One of my heroes is Erma Bombeck, the American humorist who entertained millions of us every week with her syndicated column, “At Wit’s End.” How this ordinary stay-at-home mom became a national comedian is a fascinating story.
Erma (nee Fiste) Bombeck was born near Dayton, Ohio in 1927. Her father, a crane operator, died when she was only nine. As a little girl, Erma enjoyed singing and tap dancing. In school she was an excellent student and an avid reader. In junior high and high school, she wrote both serious and humorous columns for the student newspapers. After graduation she worked for a time for The Dayton Herald as a copygirl. Eventually she attended the University of Dayton, a Catholic college operated by the Marianist priests and brothers. Her English professor, Brother Tom Price, recognized her talent and encouraged her writing. In 1949, Erma graduated with a degree in English and became a life-long supporter of her alma mater.
In 1949 she also became a Catholic and married Bill Bombeck, a fellow student and a veteran of World War II and the Korean front. Bill became an educator while Erma worked in public relations and other writing jobs. When they were told they would never have children, the couple adopted a little girl, Betsy, in 1953. A few years later, though, Erma gave birth to two sons, Andrew and Matthew.
Erma decided to put her writing aside and became a full-time, stay-at-home Mom. But in 1964 she began writing again—about something she knew very well: family life in suburbia. She was paid $3 for each of her columns for the local newspaper. But soon, her column was picked up by more and more newspapers until, in 1978, it was syndicated in 900 newspapers in the U.S. and Canada and read by over 30 million people. Erma became something of a national celebrity and started appearing on radio and TV. All the while she continued to chronicle life as a wife and mother. In the process, she made millions of us smile, laugh, and even cry.
Erma wrote, for example, “Marriage has no guarantees. If that’s what you’re looking for, go live with a car battery.” On choosing a spouse, she said: “People shop for a bathing suit with more care than they do for a husband or wife. The rules are the same. Look for something you’ll feel comfortable wearing. Allow for room to grow.” Of men, she wrote, “If a man watches three football games in a row, he should be declared legally dead.”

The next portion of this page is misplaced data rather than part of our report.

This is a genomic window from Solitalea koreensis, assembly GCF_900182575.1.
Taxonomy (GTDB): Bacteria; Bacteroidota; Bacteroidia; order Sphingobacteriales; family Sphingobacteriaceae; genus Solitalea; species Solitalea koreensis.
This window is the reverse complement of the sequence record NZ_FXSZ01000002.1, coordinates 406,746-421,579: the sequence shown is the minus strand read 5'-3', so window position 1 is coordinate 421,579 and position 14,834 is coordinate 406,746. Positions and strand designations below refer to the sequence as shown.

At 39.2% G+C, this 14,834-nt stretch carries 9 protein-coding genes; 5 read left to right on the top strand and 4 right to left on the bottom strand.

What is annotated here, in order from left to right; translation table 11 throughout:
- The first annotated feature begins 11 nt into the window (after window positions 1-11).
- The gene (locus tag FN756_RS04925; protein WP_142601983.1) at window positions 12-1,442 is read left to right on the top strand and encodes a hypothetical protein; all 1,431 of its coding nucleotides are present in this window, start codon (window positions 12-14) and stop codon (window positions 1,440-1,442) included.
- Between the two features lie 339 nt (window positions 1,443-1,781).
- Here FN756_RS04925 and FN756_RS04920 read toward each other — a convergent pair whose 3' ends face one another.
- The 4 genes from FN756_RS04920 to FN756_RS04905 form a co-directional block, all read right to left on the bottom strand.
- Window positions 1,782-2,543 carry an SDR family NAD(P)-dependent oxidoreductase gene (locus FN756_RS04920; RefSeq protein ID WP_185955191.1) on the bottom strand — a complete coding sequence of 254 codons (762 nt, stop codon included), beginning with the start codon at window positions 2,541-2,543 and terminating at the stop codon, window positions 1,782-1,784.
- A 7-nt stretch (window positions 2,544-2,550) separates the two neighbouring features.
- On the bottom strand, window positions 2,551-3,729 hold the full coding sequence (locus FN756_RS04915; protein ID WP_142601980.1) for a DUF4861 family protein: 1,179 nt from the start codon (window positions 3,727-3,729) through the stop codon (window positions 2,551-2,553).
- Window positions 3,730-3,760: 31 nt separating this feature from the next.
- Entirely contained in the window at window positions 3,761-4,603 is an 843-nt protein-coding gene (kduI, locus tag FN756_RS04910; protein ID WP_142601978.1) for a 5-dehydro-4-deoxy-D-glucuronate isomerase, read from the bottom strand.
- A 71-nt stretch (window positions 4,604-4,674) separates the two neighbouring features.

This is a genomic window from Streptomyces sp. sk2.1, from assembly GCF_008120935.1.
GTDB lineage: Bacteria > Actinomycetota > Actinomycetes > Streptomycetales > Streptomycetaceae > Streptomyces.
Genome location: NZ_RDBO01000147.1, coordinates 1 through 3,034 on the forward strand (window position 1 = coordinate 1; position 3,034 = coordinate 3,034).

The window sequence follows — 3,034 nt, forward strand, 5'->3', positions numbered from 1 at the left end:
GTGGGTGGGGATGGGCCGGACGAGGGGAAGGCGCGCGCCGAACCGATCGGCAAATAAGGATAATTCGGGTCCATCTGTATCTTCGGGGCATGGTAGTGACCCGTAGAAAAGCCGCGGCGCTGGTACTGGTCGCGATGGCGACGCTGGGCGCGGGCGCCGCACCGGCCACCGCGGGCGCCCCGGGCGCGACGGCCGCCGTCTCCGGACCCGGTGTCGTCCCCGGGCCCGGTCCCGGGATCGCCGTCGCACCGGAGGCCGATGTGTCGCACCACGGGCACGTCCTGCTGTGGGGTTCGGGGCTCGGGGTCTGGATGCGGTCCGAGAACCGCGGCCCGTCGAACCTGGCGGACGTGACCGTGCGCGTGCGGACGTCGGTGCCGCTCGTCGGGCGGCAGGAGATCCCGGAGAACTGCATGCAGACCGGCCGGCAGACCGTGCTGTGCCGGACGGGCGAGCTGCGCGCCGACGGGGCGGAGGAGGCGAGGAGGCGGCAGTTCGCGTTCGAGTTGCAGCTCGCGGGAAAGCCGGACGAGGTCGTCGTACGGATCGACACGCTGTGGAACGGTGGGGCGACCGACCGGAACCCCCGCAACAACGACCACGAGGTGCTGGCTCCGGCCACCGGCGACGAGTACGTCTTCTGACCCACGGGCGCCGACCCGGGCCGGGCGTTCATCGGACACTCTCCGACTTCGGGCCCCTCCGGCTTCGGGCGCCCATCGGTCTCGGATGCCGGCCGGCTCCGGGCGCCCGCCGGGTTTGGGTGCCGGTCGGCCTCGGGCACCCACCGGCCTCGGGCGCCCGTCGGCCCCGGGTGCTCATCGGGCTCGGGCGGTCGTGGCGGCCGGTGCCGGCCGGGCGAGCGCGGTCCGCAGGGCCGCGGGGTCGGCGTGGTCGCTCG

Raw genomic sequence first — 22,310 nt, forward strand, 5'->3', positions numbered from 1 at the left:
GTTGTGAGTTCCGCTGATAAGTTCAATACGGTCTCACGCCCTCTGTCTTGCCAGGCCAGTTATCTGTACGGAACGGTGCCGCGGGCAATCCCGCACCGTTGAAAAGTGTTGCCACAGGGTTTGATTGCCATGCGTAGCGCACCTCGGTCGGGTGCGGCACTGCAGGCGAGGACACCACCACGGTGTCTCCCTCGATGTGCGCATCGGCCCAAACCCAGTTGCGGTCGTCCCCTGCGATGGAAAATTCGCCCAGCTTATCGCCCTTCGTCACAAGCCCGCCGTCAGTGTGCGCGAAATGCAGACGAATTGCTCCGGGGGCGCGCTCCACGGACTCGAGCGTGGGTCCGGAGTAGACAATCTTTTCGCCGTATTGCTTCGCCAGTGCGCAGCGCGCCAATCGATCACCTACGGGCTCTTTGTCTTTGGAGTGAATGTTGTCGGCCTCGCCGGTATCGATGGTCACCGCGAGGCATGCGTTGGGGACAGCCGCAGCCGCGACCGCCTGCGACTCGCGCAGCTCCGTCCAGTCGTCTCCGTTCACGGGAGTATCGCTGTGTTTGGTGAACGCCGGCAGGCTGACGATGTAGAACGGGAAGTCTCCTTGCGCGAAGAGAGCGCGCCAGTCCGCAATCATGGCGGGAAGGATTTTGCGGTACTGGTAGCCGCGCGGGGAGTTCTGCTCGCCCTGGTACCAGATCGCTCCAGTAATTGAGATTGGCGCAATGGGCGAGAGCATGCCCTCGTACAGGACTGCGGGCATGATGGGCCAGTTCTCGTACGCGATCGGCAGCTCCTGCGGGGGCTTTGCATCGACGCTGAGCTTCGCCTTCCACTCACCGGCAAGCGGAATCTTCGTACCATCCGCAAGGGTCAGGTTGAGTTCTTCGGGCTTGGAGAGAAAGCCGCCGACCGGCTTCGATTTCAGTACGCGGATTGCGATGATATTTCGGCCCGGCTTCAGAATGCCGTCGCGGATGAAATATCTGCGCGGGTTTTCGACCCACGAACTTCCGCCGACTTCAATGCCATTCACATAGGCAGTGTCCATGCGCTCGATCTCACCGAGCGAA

She had much advice to offer about raising children. “Never have more children than you have car windows… Never lend your car to anyone to whom you have given birth.” She dispensed her wit and wisdom on other topics as well: “Sometimes I can’t figure designers out. It’s as if they flunked human anatomy…Never go to a doctor whose office plants have died… Cats invented self-esteem.” On a more serious level, she wrote: “Worry is like a rocking chair. It gives you something to do, but it doesn’t get you anywhere… Our children need our love the most when they deserve it the least… When humor goes, there goes civilization.”
In addition to her column, Erma wrote 15 books, most of them best sellers. The titles reflect her sense of humor: The Grass Is always Greener over the Septic Tank, Just Wait till You Have Children of Your Own, and If Life Is a Bowl of Cherries, What Am I Doing in the Pits? One of the treasured books on my bookshelf is her book I Lost Everything in the Post-Natal Depression. That book might seem unusual for a nun to have, but one of my students, years ago, gave it to me. She had it personally inscribed to me by Erma. The inscription reads: “For Sister Melannie, I have made it through prayer and a sense of humor—in that order! Erma Bombeck.”
Erma was a breast cancer survivor. At age 20, she was diagnosed with a rare, genetic
kidney disease, a fact she kept private. For years, few people knew she had to have regular dialysis. Finally, in April 1996, she underwent a kidney transplant. Sadly, she died two weeks later from complications.
One of my favorite quotations of Erma’s is this one: “When I stand before God at the end of my life, I hope I would not have a single talent left, and could say, ‘I used everything you gave me.’” I think the world is a better and happier place because Erma Bombeck used all her talents in such a generous and loving way.
I chose a happy song for today. After all, we’re still in the Easter season. This is “Oh Happy Day” from Sister Act 2 starring Whoopi Goldberg. I hope it makes you smile and tap your feet!
What strikes you most about Erma Bombeck?
What did you think of the song?
Are there other humorists today that help us laugh at ourselves in a healthy and wholesome way?